Donald Trump’s website says nothing specific about disability issues. The closest things are these:  In the Education section, he claims that Hillary is repeating the “union misinformation” that “Most charter schools, they don’t take the hardest-to-teach kids and don’t serve all students, unlike traditional public schools.” Unfortunately, this is not “union misinformation.” Whatever role public charter schools could or should play, it is an unfortunate fact that far too many of them have resisted stepping up to serve students with significant disabilities. [source]

The Economy section on Trump’s website says nothing specific about people with disabilities, but pledges to “embrace the truth that people flourish under a minimum government burden” to “tap into the incredible unrealized potential of our workers and their dreams.”  “Burdens” like the Americans with Disabilities Act have opened economic opportunities for people with disabilities. Trump has repeatedly been sued for violating the ADA, and says the money his companies spend to make buildings accessible reflects his “love” for people with disabilities. [source] [source] [source] [source] Trump’s health section says nothing specific about people with disabilities, but calls for “repeal[ing] and replac[ing] Obamacare with Health Savings Accounts (HSAs).” That does not work for people who cannot save to meet extraordinarily costly medical needs: dealing with risks is what insurance is for. Donald Trump wants to “put the job-killing regulation industry out of business,” eliminating air and water pollution regulations and increasing exposure to toxins which cause, among other things, illnesses and disabilities. donaldjtrump.com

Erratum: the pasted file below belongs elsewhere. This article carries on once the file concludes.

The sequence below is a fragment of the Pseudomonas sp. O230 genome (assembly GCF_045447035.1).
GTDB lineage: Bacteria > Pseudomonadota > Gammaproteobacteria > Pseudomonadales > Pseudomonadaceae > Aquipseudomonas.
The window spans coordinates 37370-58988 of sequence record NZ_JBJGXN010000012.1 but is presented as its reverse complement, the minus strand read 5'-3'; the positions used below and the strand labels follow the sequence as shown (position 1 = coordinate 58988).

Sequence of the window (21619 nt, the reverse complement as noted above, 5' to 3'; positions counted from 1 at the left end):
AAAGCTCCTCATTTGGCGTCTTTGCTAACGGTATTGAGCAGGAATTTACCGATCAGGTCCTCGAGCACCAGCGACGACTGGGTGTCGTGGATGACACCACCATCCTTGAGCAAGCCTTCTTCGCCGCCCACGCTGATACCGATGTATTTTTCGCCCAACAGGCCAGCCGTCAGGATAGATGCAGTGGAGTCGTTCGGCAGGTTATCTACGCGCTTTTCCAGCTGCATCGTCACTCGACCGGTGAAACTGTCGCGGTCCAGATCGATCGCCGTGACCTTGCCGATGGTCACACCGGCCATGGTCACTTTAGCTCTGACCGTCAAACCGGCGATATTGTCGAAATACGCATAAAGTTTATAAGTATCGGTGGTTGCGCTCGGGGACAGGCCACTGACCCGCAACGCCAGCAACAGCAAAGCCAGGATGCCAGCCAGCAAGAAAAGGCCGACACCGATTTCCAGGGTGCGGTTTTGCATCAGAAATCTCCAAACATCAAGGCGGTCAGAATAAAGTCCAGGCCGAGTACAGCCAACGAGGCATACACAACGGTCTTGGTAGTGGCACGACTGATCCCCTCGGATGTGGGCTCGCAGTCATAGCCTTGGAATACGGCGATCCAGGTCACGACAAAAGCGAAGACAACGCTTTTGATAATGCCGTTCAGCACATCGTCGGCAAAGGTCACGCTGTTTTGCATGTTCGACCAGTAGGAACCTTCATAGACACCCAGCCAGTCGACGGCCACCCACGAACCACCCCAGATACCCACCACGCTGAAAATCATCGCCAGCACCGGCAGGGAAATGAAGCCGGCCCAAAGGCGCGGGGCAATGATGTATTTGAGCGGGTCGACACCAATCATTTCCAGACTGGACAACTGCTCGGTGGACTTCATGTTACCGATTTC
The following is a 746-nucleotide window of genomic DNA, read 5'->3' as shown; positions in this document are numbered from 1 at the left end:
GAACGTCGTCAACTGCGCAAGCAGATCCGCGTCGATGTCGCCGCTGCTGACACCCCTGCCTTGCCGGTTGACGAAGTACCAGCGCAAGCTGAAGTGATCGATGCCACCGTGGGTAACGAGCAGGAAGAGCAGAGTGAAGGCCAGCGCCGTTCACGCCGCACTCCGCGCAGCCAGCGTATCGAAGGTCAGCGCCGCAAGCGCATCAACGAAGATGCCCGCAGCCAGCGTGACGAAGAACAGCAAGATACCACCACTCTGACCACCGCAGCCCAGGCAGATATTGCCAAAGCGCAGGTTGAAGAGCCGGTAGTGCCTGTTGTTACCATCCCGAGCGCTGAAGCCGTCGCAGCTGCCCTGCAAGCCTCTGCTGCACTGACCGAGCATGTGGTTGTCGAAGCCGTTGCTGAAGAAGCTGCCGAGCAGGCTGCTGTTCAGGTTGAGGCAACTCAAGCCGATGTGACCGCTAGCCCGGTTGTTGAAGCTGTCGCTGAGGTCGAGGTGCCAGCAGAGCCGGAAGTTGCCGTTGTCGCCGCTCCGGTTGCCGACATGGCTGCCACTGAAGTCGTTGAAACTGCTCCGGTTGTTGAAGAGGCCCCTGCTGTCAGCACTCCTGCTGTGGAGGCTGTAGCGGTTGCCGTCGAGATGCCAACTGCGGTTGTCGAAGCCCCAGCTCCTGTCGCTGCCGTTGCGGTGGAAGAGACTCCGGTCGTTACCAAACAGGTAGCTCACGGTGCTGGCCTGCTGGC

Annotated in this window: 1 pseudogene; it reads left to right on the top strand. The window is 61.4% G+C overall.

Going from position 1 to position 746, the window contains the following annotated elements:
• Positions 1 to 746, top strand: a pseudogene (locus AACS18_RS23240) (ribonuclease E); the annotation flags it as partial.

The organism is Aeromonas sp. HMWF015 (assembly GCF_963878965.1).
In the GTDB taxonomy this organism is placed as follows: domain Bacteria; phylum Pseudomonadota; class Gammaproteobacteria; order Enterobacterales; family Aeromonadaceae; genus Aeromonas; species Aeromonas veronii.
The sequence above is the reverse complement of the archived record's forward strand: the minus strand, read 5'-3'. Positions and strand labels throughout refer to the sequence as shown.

Genes vs. Environment

While Hillary Clinton frequently talks about enabling all children to reach their “God-given potential,” and has written (and read) books on child development and policies affecting it, Trump reckons that for many people, human potential is very limited. Trump attributes success and failure to genes, rather to the environments we create for children and adults. Trump has repeatedly demonstrated an obsession with IQ and “genius.” [source] In 2006, promoting one of his books, he explained where he parts company with the Declaration of Independence:  “You know they come with this statement ‘all men are created equal.’ Well, it sounds beautiful, and it was written by some very wonderful people and brilliant people, but it's not true because all people and all men [laughter] aren't created — now today they'd say all men and women, of course, they would have changed that statement that was made many years ago. But the fact is you have to be born and blessed with something up here [pointing to his head]. On the assumption you are, you can become very rich.” [source